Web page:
Residents who are at least 50 years old, as well as those 12 and older who are immunocompromised, became eligible in March for a second booster four months after their first.
“That not only protects you from going to the hospital, but I think that the government’s approach this time is to top off everybody’s antibodies as much as possible, so that you don’t transmit the infection as efficiently,” Chin-Hong said.
The CDC now recommends those 50 and older, and immunocompromised people 12 and older, get that second booster shot.
“Most older Americans received their last dose (either their primary series or their first booster dose) many months ago, leaving many who are vulnerable without the protection they may need to prevent severe disease, hospitalization, and death,” the agency said in a statement.
Booster doses are also now available for children ages 5 to 11.
“Whether it is your first booster or your second, if you haven’t had a vaccine dose since the beginning of December 2021 and you are eligible, now is the time to get one,” the CDC said in a statement.
Chin-Hong said more vulnerable people can reduce their risk by having a plan to get Paxlovid — an antiviral drug that treats COVID-19 — should they become infected.
Paxlovid, a five-day course of pills manufactured by Pfizer, needs to be taken within a few days of symptom onset. It reduces the risk of hospitalization or death from COVID-19 by 89% among higher-risk adults who haven’t been hospitalized.
“Many people eligible should just take it. Because it’s not only good to help them to stay away from the hospital, but it’s good for transmission. … We know that viral load drops quicker once you’re on Paxlovid,” Chin-Hong said.
Having a Paxlovid plan, Chin-Hong continued, “means knowing who’s going to write you this prescription, where you’re going to likely get it — because not all drugstores have it.”
Chin-Hong also recommended consulting with a healthcare provider to ensure that Paxlovid won’t pose problems with other medications, “so you don’t have to go scrambling” once you test positive for the virus.
There is no longer a shortage of Paxlovid, and the eligibility criteria to get the drug are fairly wide. Factors that could make a patient eligible include having high blood pressure, a heart condition, asthma or diabetes; being overweight; being physically inactive; being a current or former smoker; or having depression, anxiety or a fear-related disorder.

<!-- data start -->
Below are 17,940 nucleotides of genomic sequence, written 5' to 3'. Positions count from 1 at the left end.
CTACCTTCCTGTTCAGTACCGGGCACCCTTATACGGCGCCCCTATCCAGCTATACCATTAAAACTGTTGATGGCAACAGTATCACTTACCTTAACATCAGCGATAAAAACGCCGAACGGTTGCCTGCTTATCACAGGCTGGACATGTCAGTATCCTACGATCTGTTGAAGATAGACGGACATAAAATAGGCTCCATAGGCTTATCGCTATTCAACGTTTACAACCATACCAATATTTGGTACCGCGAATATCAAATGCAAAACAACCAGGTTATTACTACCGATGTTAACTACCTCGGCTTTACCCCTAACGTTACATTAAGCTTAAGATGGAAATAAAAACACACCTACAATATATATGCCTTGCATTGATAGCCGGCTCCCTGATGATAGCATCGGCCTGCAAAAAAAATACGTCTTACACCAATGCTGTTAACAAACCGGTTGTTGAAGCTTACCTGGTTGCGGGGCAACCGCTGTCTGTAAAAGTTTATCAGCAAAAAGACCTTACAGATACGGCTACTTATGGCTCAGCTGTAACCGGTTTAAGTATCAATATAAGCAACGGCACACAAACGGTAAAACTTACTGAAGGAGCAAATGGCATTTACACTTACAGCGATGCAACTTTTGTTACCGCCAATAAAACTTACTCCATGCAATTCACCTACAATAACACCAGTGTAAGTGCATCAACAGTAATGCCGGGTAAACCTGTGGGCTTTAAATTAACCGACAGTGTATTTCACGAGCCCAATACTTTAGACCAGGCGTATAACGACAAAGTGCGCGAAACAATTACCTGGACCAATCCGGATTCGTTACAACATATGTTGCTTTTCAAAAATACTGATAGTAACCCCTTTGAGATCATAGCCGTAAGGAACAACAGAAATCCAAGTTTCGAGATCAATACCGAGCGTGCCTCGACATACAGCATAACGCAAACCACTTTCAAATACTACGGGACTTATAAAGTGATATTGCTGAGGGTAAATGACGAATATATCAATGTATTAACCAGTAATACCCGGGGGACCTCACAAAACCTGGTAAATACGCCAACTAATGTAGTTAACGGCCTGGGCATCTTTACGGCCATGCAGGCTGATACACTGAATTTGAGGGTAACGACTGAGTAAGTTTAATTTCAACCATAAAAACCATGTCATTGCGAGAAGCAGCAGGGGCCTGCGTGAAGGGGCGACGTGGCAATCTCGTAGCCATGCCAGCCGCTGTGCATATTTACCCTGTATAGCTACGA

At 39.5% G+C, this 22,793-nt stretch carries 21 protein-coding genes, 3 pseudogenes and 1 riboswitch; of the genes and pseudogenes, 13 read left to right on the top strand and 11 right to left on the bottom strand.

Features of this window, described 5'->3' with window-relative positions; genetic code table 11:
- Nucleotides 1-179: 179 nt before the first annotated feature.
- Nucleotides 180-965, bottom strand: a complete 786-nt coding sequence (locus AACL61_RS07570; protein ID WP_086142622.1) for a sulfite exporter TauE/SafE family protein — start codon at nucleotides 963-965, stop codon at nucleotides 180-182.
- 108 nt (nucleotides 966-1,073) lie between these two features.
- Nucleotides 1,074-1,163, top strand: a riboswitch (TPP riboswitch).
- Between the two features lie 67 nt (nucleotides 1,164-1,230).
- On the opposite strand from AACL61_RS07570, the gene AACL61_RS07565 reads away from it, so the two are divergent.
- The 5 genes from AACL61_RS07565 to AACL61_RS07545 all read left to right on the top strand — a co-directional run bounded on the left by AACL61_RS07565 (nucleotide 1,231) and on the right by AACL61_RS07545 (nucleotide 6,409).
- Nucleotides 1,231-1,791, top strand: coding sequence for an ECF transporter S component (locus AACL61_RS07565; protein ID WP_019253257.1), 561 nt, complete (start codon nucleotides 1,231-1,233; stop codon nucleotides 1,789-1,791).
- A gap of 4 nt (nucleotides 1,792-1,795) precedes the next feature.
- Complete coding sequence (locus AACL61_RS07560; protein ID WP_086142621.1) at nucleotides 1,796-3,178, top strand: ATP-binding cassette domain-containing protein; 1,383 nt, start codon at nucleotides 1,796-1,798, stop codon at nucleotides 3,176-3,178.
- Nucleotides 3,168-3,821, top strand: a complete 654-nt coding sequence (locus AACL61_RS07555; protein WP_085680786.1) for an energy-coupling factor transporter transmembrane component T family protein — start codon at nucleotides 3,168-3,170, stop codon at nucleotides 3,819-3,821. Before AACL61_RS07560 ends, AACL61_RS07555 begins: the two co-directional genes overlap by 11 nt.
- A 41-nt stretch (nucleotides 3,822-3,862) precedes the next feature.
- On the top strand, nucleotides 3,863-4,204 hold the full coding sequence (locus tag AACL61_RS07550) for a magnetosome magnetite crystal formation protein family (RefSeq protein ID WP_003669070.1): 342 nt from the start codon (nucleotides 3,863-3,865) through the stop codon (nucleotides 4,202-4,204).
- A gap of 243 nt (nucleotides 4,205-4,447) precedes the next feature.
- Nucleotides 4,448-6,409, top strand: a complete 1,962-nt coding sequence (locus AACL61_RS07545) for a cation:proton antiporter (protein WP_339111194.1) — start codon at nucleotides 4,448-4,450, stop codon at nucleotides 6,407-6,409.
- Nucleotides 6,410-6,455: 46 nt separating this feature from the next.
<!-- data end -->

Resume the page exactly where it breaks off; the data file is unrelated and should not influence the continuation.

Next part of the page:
The U.S. government has a website displaying which pharmacies have anti-COVID drugs.
Older people who have a “Paxlovid plan, up their mask game in crowded indoor settings, and get up-to-date on vaccines — there’s no reason why you can’t be reasonable and go out and about,” Chin-Hong said.
Are additional restrictions possible?
Though officials stress it’s impossible to know the future, they’ve so far indicated that a return to COVID-19 restrictions on businesses and activities is not in the cards at this point.
Statewide, the California Department of Public Health has not set any specific benchmarks that would see the reimposition of restrictions.
“As we have learned throughout the pandemic, each surge and each variant brings with it unique characteristics relative to our neighborhoods and communities specific conditions (e.g., level of immunity),” the department wrote in its statement Monday. “Therefore, instead of laying out specific thresholds or triggers, California will continue to evaluate the data quickly and nimbly to determine how to best handle future changes in the behavior of the virus.”
One possible area of change is public transit, as the legal fate of a federal mask mandate in those settings remains up in the air.
“We continue to monitor federal action on the issue of public transit and will announce any additional changes to state policies as needed,” the state department of public health said.
In L.A. County, though, officials have said they would reinstitute a universal public indoor mask mandate should the region shift into the CDC’s high COVID-19 community level.
“To avoid moving to the high community level, which signifies very high transmission and stress on the healthcare system, residents, workers and businesses need to not shy away from reinstating or adhering to safety practices that are known to reduce transmission,” Ferrer said. “This includes indoor masking; testing when people are sick, exposed or gathering; and staying up to date on vaccinations.”